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Sec 8 Theft Act 1968

"A person is guilty of robbery if he steals, and immediately before or at the time doing so, and in order to do so, he uses force on any person or puts or seeks to put any person in fear of force being there and then subjected to force."

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In order for robbery to take place, a theft must occur.

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Immediately Before or at the Time of Doing So

The force used or threatened must be in order to steal and must be used 'immediately before' or 'at the time of doing so'.

  • "Immediately before" will depend on the circumstances in each case, but it is fair to assume that this means within a very short time frame (ex. 5 to 10 minutes)
  • "At the time of doing so" is self-explanatory, an example would be where the offender pushes a person to the ground and grabs the briefcase they are carrying and runs away with it.
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In Order to Steal

The force 'used' or 'putting or seeking to put in fear' must be used in order to steal.

If the force or fear was used for another purpose, for example escaping, then the offence does not constitute robbery, rather theft and assault.

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Uses Force

The use of force must be used against a person. Force or threats of force to property will not satisfy this offence. An accidental use of force will not be a robbery. Force can include pulling property from a persons grasp.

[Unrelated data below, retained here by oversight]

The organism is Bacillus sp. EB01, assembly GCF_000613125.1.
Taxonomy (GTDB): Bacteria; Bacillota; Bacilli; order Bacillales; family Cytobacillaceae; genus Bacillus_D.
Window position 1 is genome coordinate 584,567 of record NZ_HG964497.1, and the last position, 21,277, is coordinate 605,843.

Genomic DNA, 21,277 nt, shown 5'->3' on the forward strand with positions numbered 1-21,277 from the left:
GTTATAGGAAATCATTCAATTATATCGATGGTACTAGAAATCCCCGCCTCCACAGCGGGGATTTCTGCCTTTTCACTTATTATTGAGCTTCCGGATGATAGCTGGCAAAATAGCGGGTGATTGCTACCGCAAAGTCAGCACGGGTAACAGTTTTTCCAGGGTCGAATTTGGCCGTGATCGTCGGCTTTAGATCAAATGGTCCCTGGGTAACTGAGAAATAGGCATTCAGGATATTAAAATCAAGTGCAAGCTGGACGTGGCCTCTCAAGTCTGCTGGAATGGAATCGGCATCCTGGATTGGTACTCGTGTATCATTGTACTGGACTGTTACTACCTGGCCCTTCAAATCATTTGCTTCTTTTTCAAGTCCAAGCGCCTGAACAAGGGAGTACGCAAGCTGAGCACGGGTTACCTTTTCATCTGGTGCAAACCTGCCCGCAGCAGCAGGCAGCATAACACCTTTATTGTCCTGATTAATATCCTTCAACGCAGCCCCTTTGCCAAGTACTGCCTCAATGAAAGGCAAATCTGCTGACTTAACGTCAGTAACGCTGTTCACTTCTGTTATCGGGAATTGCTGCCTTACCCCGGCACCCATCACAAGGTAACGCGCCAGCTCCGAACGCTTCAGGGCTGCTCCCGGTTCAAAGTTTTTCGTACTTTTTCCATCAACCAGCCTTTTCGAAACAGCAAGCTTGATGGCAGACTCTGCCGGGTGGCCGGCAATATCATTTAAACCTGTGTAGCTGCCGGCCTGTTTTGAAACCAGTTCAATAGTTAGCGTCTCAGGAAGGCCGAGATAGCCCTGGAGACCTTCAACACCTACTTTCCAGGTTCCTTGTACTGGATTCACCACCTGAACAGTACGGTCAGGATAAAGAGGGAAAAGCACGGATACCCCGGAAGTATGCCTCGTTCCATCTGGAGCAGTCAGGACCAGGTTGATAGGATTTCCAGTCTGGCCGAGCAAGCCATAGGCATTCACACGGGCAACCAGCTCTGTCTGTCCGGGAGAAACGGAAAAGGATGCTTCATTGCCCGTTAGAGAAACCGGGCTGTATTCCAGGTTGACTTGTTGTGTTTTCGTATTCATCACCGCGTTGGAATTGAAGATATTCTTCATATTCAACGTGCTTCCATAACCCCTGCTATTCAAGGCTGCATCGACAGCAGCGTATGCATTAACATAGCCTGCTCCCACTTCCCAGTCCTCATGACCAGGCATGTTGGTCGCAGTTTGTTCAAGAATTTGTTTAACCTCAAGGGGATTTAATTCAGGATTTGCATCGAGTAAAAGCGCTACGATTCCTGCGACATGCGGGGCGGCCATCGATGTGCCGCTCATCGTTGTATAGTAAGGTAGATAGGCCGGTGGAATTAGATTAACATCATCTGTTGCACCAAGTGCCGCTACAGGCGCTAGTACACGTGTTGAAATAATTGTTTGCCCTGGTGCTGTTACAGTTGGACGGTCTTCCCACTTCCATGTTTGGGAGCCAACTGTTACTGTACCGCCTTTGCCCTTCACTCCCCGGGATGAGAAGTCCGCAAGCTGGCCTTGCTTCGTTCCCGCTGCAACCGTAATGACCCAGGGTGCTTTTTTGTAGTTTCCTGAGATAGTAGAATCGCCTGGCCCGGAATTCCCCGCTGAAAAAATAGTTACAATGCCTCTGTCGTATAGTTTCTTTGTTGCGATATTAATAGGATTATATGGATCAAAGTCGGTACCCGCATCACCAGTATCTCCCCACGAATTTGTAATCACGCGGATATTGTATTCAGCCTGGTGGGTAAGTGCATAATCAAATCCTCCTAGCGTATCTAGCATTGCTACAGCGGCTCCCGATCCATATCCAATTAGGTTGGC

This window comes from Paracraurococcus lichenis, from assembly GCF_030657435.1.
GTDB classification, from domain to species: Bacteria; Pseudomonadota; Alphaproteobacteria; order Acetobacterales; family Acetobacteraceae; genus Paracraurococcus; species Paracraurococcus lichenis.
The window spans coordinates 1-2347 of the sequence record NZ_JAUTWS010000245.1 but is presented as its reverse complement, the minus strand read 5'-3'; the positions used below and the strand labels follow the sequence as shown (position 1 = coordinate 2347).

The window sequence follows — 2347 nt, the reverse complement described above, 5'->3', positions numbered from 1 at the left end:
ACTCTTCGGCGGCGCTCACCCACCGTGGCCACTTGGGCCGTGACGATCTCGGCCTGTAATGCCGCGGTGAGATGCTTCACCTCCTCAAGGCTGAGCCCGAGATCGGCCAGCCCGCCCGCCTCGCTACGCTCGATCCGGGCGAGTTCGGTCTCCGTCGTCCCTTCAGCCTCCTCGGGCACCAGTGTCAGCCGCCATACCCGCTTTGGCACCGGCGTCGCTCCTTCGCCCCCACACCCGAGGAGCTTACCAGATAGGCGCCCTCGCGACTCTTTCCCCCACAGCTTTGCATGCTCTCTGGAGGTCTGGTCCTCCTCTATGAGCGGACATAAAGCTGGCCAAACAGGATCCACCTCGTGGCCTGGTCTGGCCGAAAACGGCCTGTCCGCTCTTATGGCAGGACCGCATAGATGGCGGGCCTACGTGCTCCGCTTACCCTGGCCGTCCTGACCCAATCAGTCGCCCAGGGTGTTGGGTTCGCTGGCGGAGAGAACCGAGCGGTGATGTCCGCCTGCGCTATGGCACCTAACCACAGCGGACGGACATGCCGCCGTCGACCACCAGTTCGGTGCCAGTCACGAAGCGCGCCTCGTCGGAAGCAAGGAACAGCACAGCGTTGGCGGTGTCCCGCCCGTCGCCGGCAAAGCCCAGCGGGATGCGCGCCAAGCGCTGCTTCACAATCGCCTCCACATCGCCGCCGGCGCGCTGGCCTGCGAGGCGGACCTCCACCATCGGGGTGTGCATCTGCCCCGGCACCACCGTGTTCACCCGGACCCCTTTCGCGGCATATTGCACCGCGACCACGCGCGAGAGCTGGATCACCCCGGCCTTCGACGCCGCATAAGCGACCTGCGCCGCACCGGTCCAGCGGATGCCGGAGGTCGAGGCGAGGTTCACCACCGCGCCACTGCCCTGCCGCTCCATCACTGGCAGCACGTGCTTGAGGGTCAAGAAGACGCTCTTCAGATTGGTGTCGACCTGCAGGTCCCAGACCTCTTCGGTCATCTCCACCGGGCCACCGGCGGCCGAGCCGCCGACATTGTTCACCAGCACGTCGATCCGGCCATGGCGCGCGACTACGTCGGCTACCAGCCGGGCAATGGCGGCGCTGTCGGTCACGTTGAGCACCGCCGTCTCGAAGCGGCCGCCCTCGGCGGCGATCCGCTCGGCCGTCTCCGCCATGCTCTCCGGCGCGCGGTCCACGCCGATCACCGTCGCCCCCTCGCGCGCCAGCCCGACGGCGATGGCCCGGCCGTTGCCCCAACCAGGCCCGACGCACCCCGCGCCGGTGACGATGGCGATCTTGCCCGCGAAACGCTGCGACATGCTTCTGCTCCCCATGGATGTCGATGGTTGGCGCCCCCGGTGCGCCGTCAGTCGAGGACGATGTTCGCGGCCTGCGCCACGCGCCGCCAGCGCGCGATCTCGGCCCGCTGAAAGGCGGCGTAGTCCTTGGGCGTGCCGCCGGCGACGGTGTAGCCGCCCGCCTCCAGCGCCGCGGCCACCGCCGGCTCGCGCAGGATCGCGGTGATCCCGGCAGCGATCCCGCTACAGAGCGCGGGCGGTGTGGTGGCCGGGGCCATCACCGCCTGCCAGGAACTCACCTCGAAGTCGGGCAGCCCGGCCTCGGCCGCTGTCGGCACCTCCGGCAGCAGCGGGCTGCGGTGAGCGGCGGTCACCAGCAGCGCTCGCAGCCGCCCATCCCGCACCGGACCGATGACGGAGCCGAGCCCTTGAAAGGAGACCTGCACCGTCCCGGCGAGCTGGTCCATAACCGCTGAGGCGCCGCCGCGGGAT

Generally, robberies are clear examples of an aggravated theft where a victim is attacked in order to steal.

However, there are some areas that are not as clear. For example, the mere snatching of a bag from a victim who offers no resistance will not amount to force and therefore would not be an offence of robbery, rather theft.

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Puts or Seeks to Put in Fear

When force has not been used, a person being put in fear then and there being subject to force is enough to constitute robbery. 

Where the accused can be shown to have sought ‘to put a person in fear’, it does not matter if anyone was actually frightened as long as it is proved that the accused ‘sought’ to put the person in fear.

Fear, in this case, must be for themselves. A threat to put someone in fear of another is not enough.

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